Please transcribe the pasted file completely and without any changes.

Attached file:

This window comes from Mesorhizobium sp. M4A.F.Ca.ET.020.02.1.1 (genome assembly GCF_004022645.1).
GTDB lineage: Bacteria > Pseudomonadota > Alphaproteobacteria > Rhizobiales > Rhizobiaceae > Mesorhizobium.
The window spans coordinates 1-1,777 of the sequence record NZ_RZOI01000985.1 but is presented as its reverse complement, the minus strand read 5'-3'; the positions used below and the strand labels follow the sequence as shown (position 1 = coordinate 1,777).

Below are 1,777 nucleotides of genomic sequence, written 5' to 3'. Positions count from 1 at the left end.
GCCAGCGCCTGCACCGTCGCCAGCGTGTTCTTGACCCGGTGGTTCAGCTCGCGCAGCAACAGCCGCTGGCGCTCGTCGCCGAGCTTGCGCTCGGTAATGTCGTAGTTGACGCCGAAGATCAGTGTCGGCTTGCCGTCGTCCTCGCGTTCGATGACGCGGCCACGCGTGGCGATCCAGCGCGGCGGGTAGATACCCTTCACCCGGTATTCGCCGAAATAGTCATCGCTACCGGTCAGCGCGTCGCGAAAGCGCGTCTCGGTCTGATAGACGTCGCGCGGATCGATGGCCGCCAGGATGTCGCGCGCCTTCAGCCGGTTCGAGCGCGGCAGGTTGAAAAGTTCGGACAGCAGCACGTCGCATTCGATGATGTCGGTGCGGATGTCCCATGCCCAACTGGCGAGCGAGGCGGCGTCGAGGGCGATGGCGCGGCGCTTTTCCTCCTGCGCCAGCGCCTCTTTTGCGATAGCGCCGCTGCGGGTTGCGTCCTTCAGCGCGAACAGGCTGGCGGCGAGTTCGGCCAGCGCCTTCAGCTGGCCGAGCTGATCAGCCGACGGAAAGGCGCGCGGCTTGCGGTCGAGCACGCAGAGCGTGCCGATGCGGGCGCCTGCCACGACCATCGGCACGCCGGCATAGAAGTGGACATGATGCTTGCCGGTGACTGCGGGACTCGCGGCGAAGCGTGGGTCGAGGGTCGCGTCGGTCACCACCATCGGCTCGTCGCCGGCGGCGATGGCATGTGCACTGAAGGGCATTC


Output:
This window comes from Mesorhizobium sp. M4A.F.Ca.ET.020.02.1.1 (genome assembly GCF_004022645.1).
GTDB lineage: Bacteria > Pseudomonadota > Alphaproteobacteria > Rhizobiales > Rhizobiaceae > Mesorhizobium.
The window spans coordinates 1-1,777 of the sequence record NZ_RZOI01000985.1 but is presented as its reverse complement, the minus strand read 5'-3'; the positions used below and the strand labels follow the sequence as shown (position 1 = coordinate 1,777).

Below are 1,777 nucleotides of genomic sequence, written 5' to 3'. Positions count from 1 at the left end.
GCCAGCGCCTGCACCGTCGCCAGCGTGTTCTTGACCCGGTGGTTCAGCTCGCGCAGCAACAGCCGCTGGCGCTCGTCGCCGAGCTTGCGCTCGGTAATGTCGTAGTTGACGCCGAAGATCAGTGTCGGCTTGCCGTCGTCCTCGCGTTCGATGACGCGGCCACGCGTGGCGATCCAGCGCGGCGGGTAGATACCCTTCACCCGGTATTCGCCGAAATAGTCATCGCTACCGGTCAGCGCGTCGCGAAAGCGCGTCTCGGTCTGATAGACGTCGCGCGGATCGATGGCCGCCAGGATGTCGCGCGCCTTCAGCCGGTTCGAGCGCGGCAGGTTGAAAAGTTCGGACAGCAGCACGTCGCATTCGATGATGTCGGTGCGGATGTCCCATGCCCAACTGGCGAGCGAGGCGGCGTCGAGGGCGATGGCGCGGCGCTTTTCCTCCTGCGCCAGCGCCTCTTTTGCGATAGCGCCGCTGCGGGTTGCGTCCTTCAGCGCGAACAGGCTGGCGGCGAGTTCGGCCAGCGCCTTCAGCTGGCCGAGCTGATCAGCCGACGGAAAGGCGCGCGGCTTGCGGTCGAGCACGCAGAGCGTGCCGATGCGGGCGCCTGCCACGACCATCGGCACGCCGGCATAGAAGTGGACATGATGCTTGCCGGTGACTGCGGGACTCGCGGCGAAGCGTGGGTCGAGGGTCGCGTCGGTCACCACCATCGGCTCGTCGCCGGCGGCGATGGCATGTGCACTGAAGGGCATTC